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This report describes 2 new cases of toe tourniquet syndrome without accompanying signs of irritability. They were an 18-month-old girl and a 5-month-old boy suffering from strangulation of the third toe. The period of evolution was 20 days and 5 weeks. The toe worsened, with more extensive reddening and swelling, and deepening of the circular groove. Since a hair tourniquet was suspected, attempts were made to grasp the fiber with small-sized, blunt, and hook-shaped instruments, and mosquito clamp, with no success. The strand of hair compressing the toe lay deeper than expected. As improvement was barely noticeable, 2 dorsal paratendinous incisions were made and the hairs were extracted. Our aim is to raise awareness in the pediatric orthopaedic community of the existence of this syndrome, with a view to promoting the earliest possible diagnosis and appropriate management. In case of impossibility of removing the hairs we propose performing 2 dorsal paratendinous incisions, deep to the bone, to release completely the strangulation.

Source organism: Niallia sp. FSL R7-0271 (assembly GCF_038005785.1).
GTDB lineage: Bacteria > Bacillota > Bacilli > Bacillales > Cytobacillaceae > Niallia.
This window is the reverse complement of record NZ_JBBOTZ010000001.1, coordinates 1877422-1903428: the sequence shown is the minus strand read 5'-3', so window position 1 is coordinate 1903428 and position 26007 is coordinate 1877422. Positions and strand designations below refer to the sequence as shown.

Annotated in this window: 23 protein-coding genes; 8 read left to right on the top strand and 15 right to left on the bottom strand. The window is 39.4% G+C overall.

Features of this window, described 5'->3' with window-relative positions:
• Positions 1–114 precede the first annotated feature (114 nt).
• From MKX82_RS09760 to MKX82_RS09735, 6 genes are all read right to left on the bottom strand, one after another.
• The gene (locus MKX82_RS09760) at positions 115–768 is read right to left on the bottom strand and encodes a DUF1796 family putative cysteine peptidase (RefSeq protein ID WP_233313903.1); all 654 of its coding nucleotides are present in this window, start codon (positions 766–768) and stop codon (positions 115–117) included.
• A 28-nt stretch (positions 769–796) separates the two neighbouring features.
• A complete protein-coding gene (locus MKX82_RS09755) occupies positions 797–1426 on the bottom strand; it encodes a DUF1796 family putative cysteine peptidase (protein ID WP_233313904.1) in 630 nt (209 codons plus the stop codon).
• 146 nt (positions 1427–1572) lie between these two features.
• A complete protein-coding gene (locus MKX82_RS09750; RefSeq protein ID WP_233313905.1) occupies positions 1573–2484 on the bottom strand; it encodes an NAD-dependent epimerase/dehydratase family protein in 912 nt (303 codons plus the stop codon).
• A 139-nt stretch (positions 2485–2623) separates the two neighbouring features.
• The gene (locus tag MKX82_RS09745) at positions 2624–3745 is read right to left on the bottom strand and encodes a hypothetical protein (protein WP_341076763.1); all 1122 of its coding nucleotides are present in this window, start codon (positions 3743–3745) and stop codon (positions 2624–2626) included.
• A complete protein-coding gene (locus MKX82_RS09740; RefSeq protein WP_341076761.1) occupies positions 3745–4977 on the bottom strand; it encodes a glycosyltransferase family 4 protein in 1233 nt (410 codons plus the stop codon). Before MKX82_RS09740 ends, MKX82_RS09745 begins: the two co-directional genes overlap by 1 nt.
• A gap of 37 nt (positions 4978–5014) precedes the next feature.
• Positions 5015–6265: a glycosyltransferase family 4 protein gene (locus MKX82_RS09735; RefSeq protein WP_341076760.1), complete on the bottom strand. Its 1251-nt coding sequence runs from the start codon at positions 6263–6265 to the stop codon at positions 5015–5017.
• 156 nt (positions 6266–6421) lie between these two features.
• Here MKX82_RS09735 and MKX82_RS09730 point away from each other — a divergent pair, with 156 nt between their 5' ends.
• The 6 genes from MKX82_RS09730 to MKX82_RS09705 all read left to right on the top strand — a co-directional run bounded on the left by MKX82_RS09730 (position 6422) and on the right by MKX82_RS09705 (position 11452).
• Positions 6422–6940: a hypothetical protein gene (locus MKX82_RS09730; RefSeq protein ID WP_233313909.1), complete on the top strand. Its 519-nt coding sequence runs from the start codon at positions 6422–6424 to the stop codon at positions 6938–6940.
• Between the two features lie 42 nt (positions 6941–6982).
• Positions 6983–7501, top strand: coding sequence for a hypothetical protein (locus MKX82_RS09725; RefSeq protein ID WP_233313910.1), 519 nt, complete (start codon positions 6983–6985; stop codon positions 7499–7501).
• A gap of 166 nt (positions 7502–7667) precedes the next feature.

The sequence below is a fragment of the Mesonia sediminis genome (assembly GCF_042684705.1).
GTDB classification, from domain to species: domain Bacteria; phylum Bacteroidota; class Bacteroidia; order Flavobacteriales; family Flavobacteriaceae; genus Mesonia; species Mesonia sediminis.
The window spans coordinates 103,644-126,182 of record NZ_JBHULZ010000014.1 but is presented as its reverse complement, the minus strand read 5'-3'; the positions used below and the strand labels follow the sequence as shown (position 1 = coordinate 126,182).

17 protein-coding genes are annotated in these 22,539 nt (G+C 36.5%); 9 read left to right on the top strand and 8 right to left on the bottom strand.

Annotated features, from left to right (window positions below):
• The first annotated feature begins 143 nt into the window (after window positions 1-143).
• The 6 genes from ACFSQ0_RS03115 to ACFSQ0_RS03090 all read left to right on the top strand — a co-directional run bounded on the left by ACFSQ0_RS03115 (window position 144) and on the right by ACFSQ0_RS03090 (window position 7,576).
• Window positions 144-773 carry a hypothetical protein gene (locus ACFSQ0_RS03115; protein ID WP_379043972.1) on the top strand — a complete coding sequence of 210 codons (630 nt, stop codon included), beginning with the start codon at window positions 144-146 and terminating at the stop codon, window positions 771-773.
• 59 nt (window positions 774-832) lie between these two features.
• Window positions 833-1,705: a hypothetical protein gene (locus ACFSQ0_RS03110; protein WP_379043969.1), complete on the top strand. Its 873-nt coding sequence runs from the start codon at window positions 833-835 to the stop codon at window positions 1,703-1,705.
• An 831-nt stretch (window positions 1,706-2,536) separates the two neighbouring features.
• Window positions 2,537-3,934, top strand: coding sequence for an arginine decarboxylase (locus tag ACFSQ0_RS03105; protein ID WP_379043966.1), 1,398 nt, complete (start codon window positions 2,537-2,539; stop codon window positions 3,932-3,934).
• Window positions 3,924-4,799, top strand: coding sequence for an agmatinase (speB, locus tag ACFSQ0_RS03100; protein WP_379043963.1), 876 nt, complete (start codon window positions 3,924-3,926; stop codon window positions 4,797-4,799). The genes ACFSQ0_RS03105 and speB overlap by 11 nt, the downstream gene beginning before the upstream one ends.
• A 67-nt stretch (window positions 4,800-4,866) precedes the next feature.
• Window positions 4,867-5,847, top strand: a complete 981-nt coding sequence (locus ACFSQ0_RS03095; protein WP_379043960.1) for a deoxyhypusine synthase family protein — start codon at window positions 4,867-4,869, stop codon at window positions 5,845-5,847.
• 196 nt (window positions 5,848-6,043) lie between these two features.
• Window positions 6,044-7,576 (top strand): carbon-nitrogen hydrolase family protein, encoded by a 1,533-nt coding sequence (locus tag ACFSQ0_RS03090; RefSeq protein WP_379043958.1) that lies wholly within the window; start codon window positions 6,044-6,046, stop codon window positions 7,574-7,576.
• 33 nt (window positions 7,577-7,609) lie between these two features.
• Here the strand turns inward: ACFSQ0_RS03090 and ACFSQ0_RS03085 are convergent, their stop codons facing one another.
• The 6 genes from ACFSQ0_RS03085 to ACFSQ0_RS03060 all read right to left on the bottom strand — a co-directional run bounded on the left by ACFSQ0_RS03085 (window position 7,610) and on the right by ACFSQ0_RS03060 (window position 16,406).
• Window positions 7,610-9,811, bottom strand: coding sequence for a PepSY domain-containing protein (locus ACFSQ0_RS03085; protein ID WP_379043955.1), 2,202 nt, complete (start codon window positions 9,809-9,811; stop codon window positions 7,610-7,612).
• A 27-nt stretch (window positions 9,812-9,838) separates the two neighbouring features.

Hair thread tourniquet syndrome is rare and usually affects little children. If the tourniquet is not incised, the affected body part becomes ischemic or even necrotic. An 18 mo old girl was seen in the emergency ward with a painful, red and swollen third toe of the left foot. The toe appeared to be strangulated with a hair, and the diagnosis hair thread tourniquet syndrome was made. After incision of the hair tourniquet the symptoms soon subsided. The diagnosis is easily made if the clinical features are recognized. However, if the tourniquet is not cut through, the affected body part may become ischemic and even necrotic.